There are two different manges that affect dogs. These are sarcoptic mange or scabies and demodectic mange, often known just as demodex.

Both diseases are caused by mites, tiny eight legged organisms that burrow into and live in the layers of the skin.


This is also known as scabies, its common name for the infestation in humans to whom it is transmissible from dogs. The disease in dogs is sometimes called `red fox mange’ or `wombat mange’. Both of course being derived from the source of the infestation. Transfer of the condition is by direct contact between animals or from picking up larvae (nymphs) or adult females from tracks where these have dropped off affected foxes or wombats.
The earliest signs of infection are areas of redness and itchiness on the muzzle, face, the inner surfaces of the lower legs. These areas are seldom those that fleas attack first, so the condition should not confused with flea eczema, but it may easily be confused with tinea.
The mites burrow under the skin and travel just beneath the surface causing intense itching. This itching causes the affected animal to damage his coat and skin. This allows a secondary bacterial infection, and sometimes more seriously a fungal infection, to occur. This causes much more skin damage and increases the difficulty of treatment and repair of the skin.
The condition is diagnosed accurately by the taking of skin scrapings from the edges of the affected areas. The presence of mites, their eggs and their nymphs is diagnostic. It may be necessary to take several scrapings to prove the diagnosis.
Treatment is washing in flea preparation at weekly intervals.
Secondary infections may need to have additional treatment. The immediate environment should also be sprayed with insecticides to kill any mites or nymphs that have fallen off the affected animal.
The use of corticosteroids is contraindicated to control the itching, as the parasites may increase dramatically within the skin, causing further problems.
The disease after disappearing from urban and suburban regions for many years, because of the invasion of these areas by foxes, there is an increasing number of infestations, not always recognized as sarcoptic mange. Sometimes a correct diagnosis is not achieved until the owner has also become infected. In humans the commonest site of the infection is on the inside of the lower arms, where the intensely itchy red lines are almost self explanatory.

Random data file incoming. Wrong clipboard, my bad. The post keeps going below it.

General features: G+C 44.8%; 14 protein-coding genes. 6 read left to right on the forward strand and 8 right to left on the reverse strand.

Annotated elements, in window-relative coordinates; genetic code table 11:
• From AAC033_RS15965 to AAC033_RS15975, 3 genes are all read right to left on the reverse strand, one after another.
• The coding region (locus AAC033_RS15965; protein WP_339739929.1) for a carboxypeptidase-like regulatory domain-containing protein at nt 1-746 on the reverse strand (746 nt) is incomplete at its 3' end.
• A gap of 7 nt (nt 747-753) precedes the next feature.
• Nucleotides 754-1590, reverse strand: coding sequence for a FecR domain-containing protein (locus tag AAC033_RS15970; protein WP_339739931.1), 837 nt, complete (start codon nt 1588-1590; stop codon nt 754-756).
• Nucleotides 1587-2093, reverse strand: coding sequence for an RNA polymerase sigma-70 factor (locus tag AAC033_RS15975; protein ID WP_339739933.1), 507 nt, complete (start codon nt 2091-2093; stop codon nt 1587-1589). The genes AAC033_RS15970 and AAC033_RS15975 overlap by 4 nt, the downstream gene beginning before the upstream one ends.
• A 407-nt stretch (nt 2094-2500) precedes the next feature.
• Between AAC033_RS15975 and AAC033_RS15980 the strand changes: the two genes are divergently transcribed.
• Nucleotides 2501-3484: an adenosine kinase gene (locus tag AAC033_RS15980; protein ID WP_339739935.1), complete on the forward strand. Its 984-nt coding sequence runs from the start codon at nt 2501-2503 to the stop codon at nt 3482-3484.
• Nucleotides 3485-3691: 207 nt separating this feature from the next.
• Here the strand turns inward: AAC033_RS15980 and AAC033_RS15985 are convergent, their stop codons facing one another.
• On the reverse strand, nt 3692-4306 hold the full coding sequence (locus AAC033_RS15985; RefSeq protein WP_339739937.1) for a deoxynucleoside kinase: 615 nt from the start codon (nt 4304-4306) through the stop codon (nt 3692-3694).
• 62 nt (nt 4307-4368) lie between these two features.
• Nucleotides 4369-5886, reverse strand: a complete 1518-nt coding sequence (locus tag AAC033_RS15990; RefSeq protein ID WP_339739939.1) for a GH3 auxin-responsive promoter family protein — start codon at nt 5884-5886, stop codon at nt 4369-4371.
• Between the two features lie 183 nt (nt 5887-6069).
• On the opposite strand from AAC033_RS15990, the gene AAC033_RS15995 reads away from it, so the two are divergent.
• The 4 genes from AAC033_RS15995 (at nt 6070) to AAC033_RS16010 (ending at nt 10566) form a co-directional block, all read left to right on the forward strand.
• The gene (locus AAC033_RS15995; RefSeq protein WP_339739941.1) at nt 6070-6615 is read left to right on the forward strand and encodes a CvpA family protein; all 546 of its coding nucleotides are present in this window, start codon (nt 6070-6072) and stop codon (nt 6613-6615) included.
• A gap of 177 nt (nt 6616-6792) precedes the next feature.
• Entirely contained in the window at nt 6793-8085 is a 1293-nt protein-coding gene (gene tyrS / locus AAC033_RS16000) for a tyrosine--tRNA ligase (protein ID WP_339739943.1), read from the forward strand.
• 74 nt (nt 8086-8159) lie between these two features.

Sarcoptic mange is a nuisance disease, it is easily diagnosed. It is easily treated, the biggest problem is growing a decent coat on the dog again. Once the condition is removed, new coat will immediately grow through where the areas were affected, but this will appear mottled against the coat that was undamaged, so that really the coat does appear normal until the next major moult.


This is a much more serious disease. It is difficult to treat successfully and the secondary bacterial infections, often staphylococcus, are very debilitating on the general health of the affected animal. This mite lives its entire life cycle deep within the host’s skin, right down with the oil glands of the skin. It is not easily transmitted from dog to dog, except by direct and constant contact. It is unlikely to infect man.
The condition is diagnosed by finding the mites or their nymphs in deep skin scrapings.
It is easily differentiated from sarcoptic mange because it does not cause itching. There are two forms of the disease, known as squamous and pustular.
In the squamous form, there is hair loss around the eyes, or muzzle, hocks, elbows, feet and neck. There is usually a scaly skin with a light grey greasy feel. The condition may remain at this stage for a number of years. If the animal is stressed, the condition will worsen – the hair loss will become generalized, the skin will thicken and the greasiness will increase.
In the pustular form, the skin is thickened, wrinkled and inflamed. Pustules are present; these may become abscesses, or pus may underrun the skin. There may be irritation when this occurs. There is nearly always bacterial invasion in this form of the disease.
Demodex may be treated with oral flea preventatives, used at the rate for flea control. These preparations should not be used on young puppies except under strict veterinary supervision. These drugs often take many weeks to express the damage they may cause the central nervous system, which may appear from any signs of vitamin deficiencies to wobblers disease and even skeletal abnormalities.
If the disease is the pustular form, concurrent treatment with antibiotics to which the secondary infections are susceptible are essential.
Demodectic mange treatment is also helped by increasing the general health of the dog with food supplements such as cod liver oil, yeast, kelp, vitamin C and ensuring that the diet is rich in digestible protein, and has some simple carbohydrates in it. Increasing the dog’s general health will help towards healing the affected areas and improve the resistance to reinfection or to building up of a residual infection not removed with the initial treatment.
Bitches that have demodectic mange, or those that have never coated up completely after treatment for demodectic mange should not be used for breeding. Puppies develop demodectic mange in the nest through constant contact with their mother, if she is infected.
Demodectic mange is commonest in short coated dogs. This is because of the nature of the mite. It would more likely be brushed off the fur of a longer coated dog before it could enter the skin. But still it may occur in longer coated breeds, and these are even more likely to infect their puppies, because all puppies are born with relatively short coats.
It is irresponsible of owners of dogs with demodectic mange to take their dogs into public areas where there are other dogs in close proximity. Certainly such dogs should never be taken to functions catering for dogs where there is close contact.=